Beach Fire officials have a plan in place to improve safety -involving a turnaround for fire vehicles at one station- and to reduce costs -by consolidating headquarter operations from two buildings to one.
On Jan. 28, the Fort Myers Beach Fire Control District commissioners were updated on the status of how to make both objectives a reality.
For both situations, projects involve the expansion of Fire Station #32 at 17891 San Carlos Blvd. A Beach Fire official has prepared a functionality and feasibility study to look at apparatus turnaround, parking lot expansion and relocation of its headquarters at that station. If the latter is possible, fire officials would entertain the idea of selling its current fire administration building at 100 Voorhis St.
Beach Fire officials are looking to sell one of the District's four buildings and acquire a deed on state property to relocate its headquarters, expand on parking lot capacity and gain an apparatus turnaround at Station #32 on San Carlos Boulevard.
Assistant Chief Tom May has made consolidation a priority as part of his initial assessment since being hired in March 2013. He has received a preliminary agreement from Florida Department of Transportation to use some of its land to the right of Fire Station #32 via a deed.
"Everyone knows it's cheaper to maintain three facilities versus four facilities," said May.
Boulton Construction and Gora/McGahey Associates In Architecture will now meet with Lee County Development Review officials as well as South Florida Water Management District and FDOT to discuss permit requirements regarding property use at that proposed combined site at the station and the some of the nearby state-owned storm water detention area. The meeting will involve an informal pre-application process, the deeded property, property appraiser's office for the joining of two parcels, surface water modification management and a development order.
"This is the first time of this nature that something has come up for the County due to the fact that this property is owned by the state DOT. This has never happened where the state DOT has utilized property for another use," said Boulton Construction's Brian Sullivan.
Gora/McGahey officials will provide the point of contact leadership, according to Dan McGahey. Once the project is approved, the process will include an architectural feasibility study (reported to be $6,950) and estimated cost analysis before design and construction.
Since it was stated that there will be no cost afforded to the District for the pre-meeting, the Fire Board unanimously approved to have its consultants meet with the appropriate County and state personnel.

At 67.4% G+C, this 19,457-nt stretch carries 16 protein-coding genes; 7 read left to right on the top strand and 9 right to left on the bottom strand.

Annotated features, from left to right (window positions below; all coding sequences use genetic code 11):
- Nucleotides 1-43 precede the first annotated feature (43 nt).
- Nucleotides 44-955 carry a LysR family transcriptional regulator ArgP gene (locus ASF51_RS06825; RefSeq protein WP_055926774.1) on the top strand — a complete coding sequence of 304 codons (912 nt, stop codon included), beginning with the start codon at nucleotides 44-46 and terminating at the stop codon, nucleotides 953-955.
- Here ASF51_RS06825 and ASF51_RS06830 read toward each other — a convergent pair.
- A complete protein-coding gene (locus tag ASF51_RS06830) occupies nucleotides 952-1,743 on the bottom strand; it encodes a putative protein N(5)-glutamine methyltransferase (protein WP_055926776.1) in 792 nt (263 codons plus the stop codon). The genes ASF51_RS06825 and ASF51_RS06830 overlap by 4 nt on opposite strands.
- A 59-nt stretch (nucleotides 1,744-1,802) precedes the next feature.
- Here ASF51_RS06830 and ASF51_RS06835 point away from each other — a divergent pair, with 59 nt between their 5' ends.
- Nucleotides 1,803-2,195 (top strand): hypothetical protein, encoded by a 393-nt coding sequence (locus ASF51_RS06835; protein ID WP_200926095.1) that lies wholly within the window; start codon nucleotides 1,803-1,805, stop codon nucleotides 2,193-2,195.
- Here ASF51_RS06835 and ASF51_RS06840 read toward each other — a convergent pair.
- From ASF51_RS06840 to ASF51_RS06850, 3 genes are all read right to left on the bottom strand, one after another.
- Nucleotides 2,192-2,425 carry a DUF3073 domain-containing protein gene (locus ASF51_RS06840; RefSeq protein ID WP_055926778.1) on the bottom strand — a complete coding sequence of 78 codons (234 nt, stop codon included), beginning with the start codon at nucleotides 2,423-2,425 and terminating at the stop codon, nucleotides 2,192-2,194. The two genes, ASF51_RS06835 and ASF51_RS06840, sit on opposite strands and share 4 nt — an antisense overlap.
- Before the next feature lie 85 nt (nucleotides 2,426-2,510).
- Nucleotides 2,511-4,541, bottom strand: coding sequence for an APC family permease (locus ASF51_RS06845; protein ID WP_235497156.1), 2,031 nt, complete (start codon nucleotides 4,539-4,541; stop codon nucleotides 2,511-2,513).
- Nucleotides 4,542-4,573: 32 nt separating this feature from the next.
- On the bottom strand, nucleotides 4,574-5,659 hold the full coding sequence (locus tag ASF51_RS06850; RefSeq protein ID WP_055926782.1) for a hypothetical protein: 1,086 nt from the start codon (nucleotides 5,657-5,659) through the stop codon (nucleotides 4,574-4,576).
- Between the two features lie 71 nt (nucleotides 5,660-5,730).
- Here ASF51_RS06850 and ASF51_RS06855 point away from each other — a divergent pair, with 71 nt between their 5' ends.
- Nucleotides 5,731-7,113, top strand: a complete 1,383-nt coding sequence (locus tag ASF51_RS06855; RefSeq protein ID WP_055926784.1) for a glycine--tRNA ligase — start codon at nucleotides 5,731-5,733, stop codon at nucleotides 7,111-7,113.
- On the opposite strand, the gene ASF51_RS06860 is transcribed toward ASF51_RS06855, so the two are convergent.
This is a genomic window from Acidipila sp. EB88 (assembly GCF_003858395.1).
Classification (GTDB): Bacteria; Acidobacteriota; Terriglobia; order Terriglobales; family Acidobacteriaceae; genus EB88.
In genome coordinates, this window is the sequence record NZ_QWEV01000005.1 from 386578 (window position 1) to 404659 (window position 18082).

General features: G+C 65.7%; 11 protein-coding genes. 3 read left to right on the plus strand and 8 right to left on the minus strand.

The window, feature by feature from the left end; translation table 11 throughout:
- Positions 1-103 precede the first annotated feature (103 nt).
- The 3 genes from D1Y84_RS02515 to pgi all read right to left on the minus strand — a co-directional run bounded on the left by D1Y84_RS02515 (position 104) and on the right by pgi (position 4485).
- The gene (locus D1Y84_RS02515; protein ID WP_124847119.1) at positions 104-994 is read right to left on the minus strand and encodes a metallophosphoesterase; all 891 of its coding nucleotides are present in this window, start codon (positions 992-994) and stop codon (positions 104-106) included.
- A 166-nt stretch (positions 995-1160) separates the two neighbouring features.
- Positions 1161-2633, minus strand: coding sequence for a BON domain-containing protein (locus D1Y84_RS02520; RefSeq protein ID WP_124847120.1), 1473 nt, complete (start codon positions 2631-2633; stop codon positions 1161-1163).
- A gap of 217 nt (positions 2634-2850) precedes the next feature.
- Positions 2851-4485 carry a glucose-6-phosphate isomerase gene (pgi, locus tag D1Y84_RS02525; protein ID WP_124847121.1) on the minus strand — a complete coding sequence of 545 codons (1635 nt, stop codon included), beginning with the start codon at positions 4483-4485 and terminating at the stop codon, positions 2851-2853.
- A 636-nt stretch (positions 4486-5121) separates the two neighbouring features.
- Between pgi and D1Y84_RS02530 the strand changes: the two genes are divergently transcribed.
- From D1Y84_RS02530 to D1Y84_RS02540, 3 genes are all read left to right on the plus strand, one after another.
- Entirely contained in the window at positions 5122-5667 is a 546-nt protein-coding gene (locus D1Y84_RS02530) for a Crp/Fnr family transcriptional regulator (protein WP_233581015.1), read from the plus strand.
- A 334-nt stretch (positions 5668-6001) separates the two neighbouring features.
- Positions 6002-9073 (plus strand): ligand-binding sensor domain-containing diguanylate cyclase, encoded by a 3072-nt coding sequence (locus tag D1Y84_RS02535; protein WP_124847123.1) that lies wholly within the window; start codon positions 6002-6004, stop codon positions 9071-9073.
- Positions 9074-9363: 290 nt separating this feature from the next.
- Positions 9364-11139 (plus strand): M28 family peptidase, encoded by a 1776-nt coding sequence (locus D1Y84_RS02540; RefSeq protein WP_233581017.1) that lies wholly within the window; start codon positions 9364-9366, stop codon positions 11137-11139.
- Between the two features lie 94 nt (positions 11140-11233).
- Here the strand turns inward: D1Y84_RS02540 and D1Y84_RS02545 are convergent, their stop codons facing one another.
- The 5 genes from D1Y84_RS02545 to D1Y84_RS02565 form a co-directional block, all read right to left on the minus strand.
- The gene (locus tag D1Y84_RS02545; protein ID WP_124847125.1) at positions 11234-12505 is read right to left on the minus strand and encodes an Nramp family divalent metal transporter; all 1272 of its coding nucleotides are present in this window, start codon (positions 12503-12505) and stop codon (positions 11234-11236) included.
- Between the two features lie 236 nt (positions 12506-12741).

According to May's feasibility report to Fire Chief Darren White, the apparatus turnaround is needed due to limited space and the requirements of a vehicle to have a 35-foot turning radius into the station bays. Currently, Station #32's engine and ambulance must do a choreographed backing maneuver on a limited 42-foot apron. A solution for safety sake is to have the availability for the apparatus to drive through the station.
"We've had one accident and several near-misses," he said.
The project also involves fitting offices onto the third floor of Station #32, which currently houses the Fire Prevention Bureau and Information Technology. May made sure that facilities' staff personnel could fit into the available space at Station #32.
"I gathered some information as to the square footage of our administration building versus the square footage of the third floor and did some preliminary sketches to see if we could fit in there. It looks like it does," he said.
According to May, occupancy cost to run the administration building is roughly $53,000.
Both Century 21 TriPower Realty and VIP Realty have given Real Estate evaluations of the administration building at no cost to Beach Fire and its taxpayers. The agencies provided potential listing pricings, ranging from $253,000 to $422,000 to sell as a commercial office building.
For that approach to happen, a re-zoning may be needed from the Town of Fort Myers Beach. That could take up to eight months.
"We may need a re-zoning petition to get the property re-zoned from a fire control district-only zoning to commercial plan potential for office space or medical building," said May. "The other restriction we have with the building is the limitation on the parking. It meets the city's parking restrictions, but there is not that much parking for (customers/patients)."
All in all, consolidation of administration personnel under one roof is seen as a plus.
"From my standpoint, having administration under the same roof instead of being in two separate facilities where we have a breakdown in some communications is a better way to do business," said May.